In 1967 the Consorzio Brunello di Montalcino was formed by a small band of producers. The Consorzio guided producers in marketing, production and the legal requirements in a region that was not the leading edge of wine in Italy or anywhere else, for sure. Amongst the first group of producers hardly any even had a label, so the Consorzio made a label showing the building in which the Consorzio is housed in “downtown” Montalcino, and many of the wineries inserted their name. Today there are 204 members and about 10% of those don’t bottle their wines. Instead, these 28 or so wineries sell their grapes. Two of these are now directly imported by K&L: Baricci “Colombaio di Montosoli” and Podere La Fortuna. Nello Baricci’s small parcel of land sits on a hill called Montosoli and is one of Montalcino’s most prized and renowned vineyards. Nello is a man of the earth, his body shows the years of effort spent working his estate yet when you look in his eyes it is like gazing into a moonless night sky with thousands of stars shining towards you. There is something magical about this humble man. Mike P and I visited the estate, tasted through the different botte (wooden tanks). One after another, Brunello and Rosso, all left the same signature of Montosoli on our palates. It starts out as a mixture of black cherry, soft leather, plum, cinnamon and earth and weaves these flavors together changing textures as the wine airs. While drinking the 2001 Baricci Brunello di Montalcino ($34.99) at dinner with his family, I asked if we could taste something older. I was thinking the 1998 or 1996. Nello’s son Graziano took off for the cellar returning with the 1985, perhaps the greatest vintage in 30 years. The wine had an uncanny resemblance to the 2001. The genesis of both years started with harsh cold snaps. Nello said the 1985 tasted the same way when it was young. Stock up with the 2001; it will reward your efforts. Gioberto Zannoni’s 2001 La Fortuna Brunello di Montalcino ($36.99) (1.5L $66.99) has just been awarded Gambero Rosso’s 3 Glass Award as one of Italy’s top wines of the year! We’ve long believed in the quality at this winery and thought that their unique blend of ripe plumy fruit accented with hints of earth, spice and mineral would be an instant hit here in America. The supple textures that Gioberto’s wines have allow the wine’s powerful structure to blend in and not dominate on your palate. La Fortuna is situated on the eastern slope of Montalcino, bordered by Fuligni and Siro Pacenti, a couple of super famous names in Montalcino. The 1999 La Fortuna Brunello di Montalcino Riserva ($44.99) , 92 points Wine Spectator, is a glorious wine capable of aging another 10-20 years showing the impeccable balance of this astonishing vintage. The 2004 vintage is fantastic, and the wines are sensational! Try the 2004 Baricci Rosso di Montalcino ($18.99) or the 2004 La Fortuna Rosso di Montalcino ($17.99) and see the quality now! —Greg St. Clair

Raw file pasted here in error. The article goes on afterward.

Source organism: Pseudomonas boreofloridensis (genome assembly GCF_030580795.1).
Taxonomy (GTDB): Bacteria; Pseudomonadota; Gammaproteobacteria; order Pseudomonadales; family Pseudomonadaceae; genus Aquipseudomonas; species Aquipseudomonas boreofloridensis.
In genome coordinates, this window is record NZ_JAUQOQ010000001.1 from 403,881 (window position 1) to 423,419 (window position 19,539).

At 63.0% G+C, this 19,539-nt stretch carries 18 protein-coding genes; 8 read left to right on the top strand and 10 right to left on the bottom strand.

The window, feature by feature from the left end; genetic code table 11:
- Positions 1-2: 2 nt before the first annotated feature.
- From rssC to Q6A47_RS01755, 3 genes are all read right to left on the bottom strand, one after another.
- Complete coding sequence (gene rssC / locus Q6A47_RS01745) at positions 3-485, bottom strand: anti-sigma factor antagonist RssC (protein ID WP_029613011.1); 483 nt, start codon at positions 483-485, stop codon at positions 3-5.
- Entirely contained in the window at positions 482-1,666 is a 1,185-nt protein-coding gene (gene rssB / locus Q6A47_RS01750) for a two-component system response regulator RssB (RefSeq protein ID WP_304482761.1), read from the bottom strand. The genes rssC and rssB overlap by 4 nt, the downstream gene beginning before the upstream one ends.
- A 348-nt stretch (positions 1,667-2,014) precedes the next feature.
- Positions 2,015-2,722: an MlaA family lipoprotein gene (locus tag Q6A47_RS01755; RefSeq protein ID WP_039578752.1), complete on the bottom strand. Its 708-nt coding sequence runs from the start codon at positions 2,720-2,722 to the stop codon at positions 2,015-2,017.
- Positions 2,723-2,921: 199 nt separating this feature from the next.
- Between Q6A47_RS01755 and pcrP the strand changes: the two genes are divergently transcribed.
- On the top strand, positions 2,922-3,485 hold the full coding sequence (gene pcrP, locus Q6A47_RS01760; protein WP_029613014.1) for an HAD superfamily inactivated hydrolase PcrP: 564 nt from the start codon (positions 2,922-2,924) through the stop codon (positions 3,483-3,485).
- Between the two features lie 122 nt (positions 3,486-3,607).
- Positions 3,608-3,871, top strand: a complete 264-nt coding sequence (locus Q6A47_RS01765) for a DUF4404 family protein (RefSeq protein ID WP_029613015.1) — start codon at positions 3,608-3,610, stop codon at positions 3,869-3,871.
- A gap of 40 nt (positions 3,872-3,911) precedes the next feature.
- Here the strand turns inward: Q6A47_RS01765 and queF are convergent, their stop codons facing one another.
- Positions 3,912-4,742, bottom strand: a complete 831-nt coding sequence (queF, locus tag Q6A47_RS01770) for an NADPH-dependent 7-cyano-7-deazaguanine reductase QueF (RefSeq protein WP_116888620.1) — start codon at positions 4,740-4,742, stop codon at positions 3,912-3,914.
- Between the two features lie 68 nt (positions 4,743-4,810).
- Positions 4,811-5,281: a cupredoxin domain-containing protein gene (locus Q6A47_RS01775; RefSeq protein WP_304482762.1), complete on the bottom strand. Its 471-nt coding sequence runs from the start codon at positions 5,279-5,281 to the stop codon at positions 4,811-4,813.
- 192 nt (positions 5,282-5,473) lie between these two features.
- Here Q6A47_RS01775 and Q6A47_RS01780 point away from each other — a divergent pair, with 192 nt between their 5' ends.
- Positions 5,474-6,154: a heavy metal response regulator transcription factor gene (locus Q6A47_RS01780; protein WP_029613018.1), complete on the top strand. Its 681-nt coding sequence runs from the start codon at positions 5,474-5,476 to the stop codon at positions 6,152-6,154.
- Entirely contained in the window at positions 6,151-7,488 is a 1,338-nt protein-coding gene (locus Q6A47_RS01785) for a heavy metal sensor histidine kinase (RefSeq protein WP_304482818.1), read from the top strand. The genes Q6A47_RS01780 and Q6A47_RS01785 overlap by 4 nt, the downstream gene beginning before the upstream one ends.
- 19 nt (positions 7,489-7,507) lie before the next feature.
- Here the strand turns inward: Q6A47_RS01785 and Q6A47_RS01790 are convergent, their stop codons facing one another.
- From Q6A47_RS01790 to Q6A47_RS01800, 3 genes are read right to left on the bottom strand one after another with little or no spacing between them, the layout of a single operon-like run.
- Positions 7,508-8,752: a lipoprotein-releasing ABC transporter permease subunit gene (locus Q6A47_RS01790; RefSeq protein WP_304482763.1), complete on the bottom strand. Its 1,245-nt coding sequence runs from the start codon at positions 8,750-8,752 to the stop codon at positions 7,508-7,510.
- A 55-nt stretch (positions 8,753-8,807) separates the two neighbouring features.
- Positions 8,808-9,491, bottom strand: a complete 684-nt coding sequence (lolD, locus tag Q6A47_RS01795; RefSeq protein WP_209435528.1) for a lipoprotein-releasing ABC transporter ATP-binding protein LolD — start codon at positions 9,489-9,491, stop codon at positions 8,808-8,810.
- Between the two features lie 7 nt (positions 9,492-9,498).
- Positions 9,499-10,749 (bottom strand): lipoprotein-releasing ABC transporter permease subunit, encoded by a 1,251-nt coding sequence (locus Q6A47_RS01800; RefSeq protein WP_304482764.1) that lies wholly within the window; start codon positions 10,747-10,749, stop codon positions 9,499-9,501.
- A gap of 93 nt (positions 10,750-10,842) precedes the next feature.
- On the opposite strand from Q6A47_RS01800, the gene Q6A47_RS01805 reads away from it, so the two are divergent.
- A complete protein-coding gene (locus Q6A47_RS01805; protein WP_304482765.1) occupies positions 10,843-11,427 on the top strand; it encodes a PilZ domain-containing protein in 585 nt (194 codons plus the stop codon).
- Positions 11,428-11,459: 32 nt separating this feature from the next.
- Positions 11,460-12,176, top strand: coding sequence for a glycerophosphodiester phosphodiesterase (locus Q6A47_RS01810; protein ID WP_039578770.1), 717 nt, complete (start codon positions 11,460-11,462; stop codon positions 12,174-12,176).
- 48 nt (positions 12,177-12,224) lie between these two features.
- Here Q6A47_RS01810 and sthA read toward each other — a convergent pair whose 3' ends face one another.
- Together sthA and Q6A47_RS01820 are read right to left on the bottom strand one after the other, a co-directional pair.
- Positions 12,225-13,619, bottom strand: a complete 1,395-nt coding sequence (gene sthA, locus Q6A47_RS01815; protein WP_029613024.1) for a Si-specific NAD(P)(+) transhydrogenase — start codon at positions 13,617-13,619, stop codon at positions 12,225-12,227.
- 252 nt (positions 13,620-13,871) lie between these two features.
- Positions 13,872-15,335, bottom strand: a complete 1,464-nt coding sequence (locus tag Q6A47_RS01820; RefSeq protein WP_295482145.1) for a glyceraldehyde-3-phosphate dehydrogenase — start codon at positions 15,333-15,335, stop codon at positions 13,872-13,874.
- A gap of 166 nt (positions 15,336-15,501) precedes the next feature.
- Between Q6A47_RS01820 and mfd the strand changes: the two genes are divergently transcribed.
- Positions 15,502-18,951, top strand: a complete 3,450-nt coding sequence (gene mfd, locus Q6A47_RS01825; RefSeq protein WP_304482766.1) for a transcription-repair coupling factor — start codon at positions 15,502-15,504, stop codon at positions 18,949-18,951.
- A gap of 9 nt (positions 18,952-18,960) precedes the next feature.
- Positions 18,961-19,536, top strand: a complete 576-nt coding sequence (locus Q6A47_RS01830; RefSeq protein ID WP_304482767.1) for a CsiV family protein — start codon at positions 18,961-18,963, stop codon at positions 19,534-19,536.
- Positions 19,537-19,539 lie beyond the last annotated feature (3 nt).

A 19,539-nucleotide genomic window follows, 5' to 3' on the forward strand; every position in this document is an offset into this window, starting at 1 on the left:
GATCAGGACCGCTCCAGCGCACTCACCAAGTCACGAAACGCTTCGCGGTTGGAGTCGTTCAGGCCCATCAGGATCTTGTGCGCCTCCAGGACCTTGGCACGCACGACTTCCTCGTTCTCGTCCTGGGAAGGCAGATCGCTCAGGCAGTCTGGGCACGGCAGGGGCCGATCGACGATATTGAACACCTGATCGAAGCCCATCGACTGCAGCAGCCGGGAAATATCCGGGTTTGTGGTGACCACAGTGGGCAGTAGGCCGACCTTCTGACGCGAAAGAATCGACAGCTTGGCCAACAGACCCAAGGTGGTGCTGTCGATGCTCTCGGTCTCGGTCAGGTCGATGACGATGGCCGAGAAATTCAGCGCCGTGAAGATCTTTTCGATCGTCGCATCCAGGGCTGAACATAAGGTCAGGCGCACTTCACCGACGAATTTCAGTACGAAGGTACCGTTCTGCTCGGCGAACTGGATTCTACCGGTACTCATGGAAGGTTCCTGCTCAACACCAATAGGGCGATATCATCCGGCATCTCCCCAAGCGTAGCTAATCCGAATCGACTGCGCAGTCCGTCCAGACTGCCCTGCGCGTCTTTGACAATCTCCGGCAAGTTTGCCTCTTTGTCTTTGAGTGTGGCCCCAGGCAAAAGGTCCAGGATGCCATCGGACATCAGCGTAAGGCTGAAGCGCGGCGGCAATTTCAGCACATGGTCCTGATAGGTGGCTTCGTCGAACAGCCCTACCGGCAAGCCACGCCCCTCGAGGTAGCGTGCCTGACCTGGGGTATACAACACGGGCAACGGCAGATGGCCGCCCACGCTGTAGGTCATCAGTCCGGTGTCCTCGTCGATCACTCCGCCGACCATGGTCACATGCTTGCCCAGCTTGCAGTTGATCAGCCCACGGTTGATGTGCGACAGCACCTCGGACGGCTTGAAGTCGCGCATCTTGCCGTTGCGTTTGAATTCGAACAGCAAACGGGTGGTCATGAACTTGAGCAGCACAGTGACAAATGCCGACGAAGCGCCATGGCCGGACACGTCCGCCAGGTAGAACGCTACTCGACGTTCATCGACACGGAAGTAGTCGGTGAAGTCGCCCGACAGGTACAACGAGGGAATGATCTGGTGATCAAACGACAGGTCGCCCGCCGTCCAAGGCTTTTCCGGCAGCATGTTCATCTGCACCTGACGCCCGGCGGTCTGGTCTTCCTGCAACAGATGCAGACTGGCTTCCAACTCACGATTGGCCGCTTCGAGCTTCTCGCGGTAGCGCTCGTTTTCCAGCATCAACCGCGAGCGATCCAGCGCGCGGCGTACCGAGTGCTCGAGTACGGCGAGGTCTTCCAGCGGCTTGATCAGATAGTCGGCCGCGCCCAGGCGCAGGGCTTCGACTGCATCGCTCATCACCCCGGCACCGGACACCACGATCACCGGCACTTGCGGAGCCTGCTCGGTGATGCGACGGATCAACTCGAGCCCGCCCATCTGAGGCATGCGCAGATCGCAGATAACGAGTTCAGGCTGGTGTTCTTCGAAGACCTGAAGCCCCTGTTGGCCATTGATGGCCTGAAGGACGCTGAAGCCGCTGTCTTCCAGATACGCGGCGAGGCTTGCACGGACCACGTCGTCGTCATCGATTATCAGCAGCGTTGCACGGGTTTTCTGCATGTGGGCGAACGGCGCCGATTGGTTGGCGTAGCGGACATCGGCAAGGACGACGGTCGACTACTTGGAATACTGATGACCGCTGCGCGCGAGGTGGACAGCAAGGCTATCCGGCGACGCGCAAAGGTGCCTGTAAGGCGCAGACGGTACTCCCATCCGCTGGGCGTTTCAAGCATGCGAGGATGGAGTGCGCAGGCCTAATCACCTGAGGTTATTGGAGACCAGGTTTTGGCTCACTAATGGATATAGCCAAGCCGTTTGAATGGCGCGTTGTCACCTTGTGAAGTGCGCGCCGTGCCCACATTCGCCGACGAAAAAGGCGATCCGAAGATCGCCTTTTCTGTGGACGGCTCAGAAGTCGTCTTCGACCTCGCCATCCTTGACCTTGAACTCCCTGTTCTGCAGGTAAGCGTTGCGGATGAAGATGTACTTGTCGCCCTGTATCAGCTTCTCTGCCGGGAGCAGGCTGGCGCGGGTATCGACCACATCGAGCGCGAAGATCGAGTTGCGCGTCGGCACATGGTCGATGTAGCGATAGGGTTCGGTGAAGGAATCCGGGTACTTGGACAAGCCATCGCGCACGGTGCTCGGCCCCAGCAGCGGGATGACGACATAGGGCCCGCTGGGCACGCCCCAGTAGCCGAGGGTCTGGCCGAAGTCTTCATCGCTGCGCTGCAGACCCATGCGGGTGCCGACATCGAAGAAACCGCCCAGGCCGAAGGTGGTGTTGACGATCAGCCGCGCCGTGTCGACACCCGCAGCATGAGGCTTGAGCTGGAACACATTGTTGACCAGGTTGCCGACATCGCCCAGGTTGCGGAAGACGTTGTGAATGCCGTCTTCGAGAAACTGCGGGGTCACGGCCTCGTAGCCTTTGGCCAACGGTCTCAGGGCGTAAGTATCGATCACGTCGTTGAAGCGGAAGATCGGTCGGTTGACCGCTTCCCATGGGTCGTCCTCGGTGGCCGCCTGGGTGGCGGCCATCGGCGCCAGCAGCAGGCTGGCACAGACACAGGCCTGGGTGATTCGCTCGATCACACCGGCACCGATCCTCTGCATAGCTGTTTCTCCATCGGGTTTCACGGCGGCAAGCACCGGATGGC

And now, for something completely different for your Thanksgiving holidays. On March 1 Greg and I were in the Emilia Romagna, looking to find a Lambrusco producer to bring in for K&L. We found one, and this winery ROCKS! Ca Berti Grasparossa di Castelvetro “Tipico” Dry ($8.99) 85% lambrusco grasparossa and 15% fortana. On the palate you will find cherry cola and wild berries and plums. Dry and light on the alcohol, good acid and low tannins. Buy two bottles as it will go fast. Ca Berti Lambrusco Grasparossa di Castelvetro “Classico” semi-dry ($8.99) This wine starts off a little sweeter. Fragrant and fruity, richer and fuller on the palate, which brings you blackberries and maraschino cherries, wonderful effervescent with a long and dry finish. Trust me, cheese tortellini and this go so well together! Ca Berti Grasparossa di Castelvetro “Robusco” semi-dry ($10.99) Jim Barr gave this 8 tail wags! The purple froth on this is really amazing to watch rise in your glass. A little more intense perfume on the nose, and the palate has more spice. Black cherries, red currants and a hint of dustiness add to its complexity. Prefect with the antipasti!! Ca Berti Lambrusco Grasparossa di Castelvetro “Amabile” sweet ($8.99) Last but not least, I give this three stars! Cherry vanilla cola, blackberries and a touch of cassis. This is not a cloyingly sweet, but is wonderfully dolce. Try this wine as an alterative to port or sauternes with dessert. Salute! —Mike Parres
The official menu is in! Reception: Passed Hors d’- Franck Bonville Cuvee Belles Voyes Champagne First Course: Agnolotti with Pecorino Toscano and Sage 1999 Almaviva Second Course: Seared Sonoma Duck Breast with Cumin Scented Carrots and Pomegranate Glaze (1) 2000 Almaviva (2) 2001 Almaviva Third Course: Grilled Cote de Beouf with Braised Celery Root and Sauce “Bordelaise” (3) 1996 Chateau Mouton Rothschild (4) 1986 Chateau Mouton Rothschild Fourth Course: Roblechon and Comte (5) 2004 Almaviva Fifth Course: Glazed Fuji Apple Tart with Caramel-Vanilla Swirled Ice Cream 1990 Chateau Coutet, Sauternes
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